The death of 51 Zambian miners last year in an explosion at the biggest mine run by the Chinese, at Chambishi near the Congolese border, seemed to confirm fears over safety standards.
Chisupa cited corruption among labour law enforcement officials as another reason foreign companies were flouting existing laws. To check corruption, the department had decided to send officials from various departments to inspect a number of businesses. "So far, within this month of November, we have closed three companies that were paying their permanent employees about $25 per month."
In the run-up to the general election on 28 September this year, losing opposition leader Michael Sata made China's investment in Zambia a campaign issue and pushed for recognition of Taiwan, which China regards as a renegade province. The campaign proved effective, and resulted in a win for Sata in Lusaka and Copperbelt, the two most prosperous provinces, where the Chinese presence is very strong.
Dr Martyn Davies, director of the Centre for Chinese Studies at Stellenbosch University in South Africa, described Sata's campaign as "unfortunate" and "racist".
"The question is, 'why are Zambian [laws in] workplaces not being enforced by Zambian officials themselves'? Unfortunately, the Chinese are quite lax over health and safety issues in their own country."
Davies pointed out that, ultimately, a country's economic success was determined by its internal policies and not by outside investment.
President Levy Mwanawasa's pro-market economic policies have lured thousands of Chinese investors to set up businesses in the mining, agriculture, construction and manufacturing sectors.
But according to Sata, Chinese businesses employ relatively few Zambians. "Our Chinese don't bring in any equipment or create any sensible employment. In fact, to every Zambian in a Chinese company, there are about 15 Chinese. I have done my intelligence research and it is devastating to know that all Chinese companies are paying an average of $50 per month to Zambian employees."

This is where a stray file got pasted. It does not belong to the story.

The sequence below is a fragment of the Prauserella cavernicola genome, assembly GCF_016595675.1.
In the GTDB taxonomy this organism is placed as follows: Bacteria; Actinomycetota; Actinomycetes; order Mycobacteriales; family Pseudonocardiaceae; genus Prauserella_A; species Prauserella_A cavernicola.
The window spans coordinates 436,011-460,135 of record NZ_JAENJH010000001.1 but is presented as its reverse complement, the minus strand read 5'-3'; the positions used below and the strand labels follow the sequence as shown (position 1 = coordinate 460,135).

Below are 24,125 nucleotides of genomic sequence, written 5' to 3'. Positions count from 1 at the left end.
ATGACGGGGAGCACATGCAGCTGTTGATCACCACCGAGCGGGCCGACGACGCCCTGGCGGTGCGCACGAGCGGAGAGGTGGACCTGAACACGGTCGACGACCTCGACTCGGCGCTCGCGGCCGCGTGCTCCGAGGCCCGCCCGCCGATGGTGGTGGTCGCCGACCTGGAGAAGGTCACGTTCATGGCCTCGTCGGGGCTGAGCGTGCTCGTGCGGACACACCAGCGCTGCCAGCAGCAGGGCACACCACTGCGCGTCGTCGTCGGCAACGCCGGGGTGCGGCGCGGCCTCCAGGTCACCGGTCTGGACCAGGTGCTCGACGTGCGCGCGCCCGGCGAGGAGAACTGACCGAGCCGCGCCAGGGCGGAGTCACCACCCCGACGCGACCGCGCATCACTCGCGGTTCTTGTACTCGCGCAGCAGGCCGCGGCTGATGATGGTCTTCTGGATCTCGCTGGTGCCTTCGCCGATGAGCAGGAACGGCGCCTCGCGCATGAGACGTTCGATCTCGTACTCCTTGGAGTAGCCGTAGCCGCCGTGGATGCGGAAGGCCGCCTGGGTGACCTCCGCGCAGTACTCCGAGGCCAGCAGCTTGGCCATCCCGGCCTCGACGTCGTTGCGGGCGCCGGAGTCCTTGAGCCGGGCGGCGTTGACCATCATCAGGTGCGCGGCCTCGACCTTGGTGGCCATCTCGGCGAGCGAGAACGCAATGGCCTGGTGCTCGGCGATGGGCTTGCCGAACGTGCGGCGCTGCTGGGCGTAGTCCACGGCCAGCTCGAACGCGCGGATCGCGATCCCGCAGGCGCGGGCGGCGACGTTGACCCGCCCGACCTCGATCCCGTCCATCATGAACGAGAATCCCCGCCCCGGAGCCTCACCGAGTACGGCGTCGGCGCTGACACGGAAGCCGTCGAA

The economic affairs counsellor at the Chinese Embassy, Zhang Shudong, declined to comment.
Musiyalela Sitali, a marketing and investment promotion manager at the Zambia Investment Centre, commented, "Chinese investment has been increasing over the years and, at the moment, we have a total of 145 Chinese projects running in Zambia. These registered Chinese companies have brought in over $378 million in capital investment commitments and created more than 10,000 jobs for Zambians" over the last 13 years.
An estimated 80,000 Chinese are resident in Zambia. Besides the businesses registered by the Investment Centre, there are thousands of unregistered ones, and with Hu's resolution to double his country's investment in Africa, more are expected to spring up.
This article was produced by IRIN News while it was part of the United Nations Office for the Coordination of Humanitarian Affairs. Please send queries on copyright or liability to the UN. For more information: https://shop.un.org/rights-permissions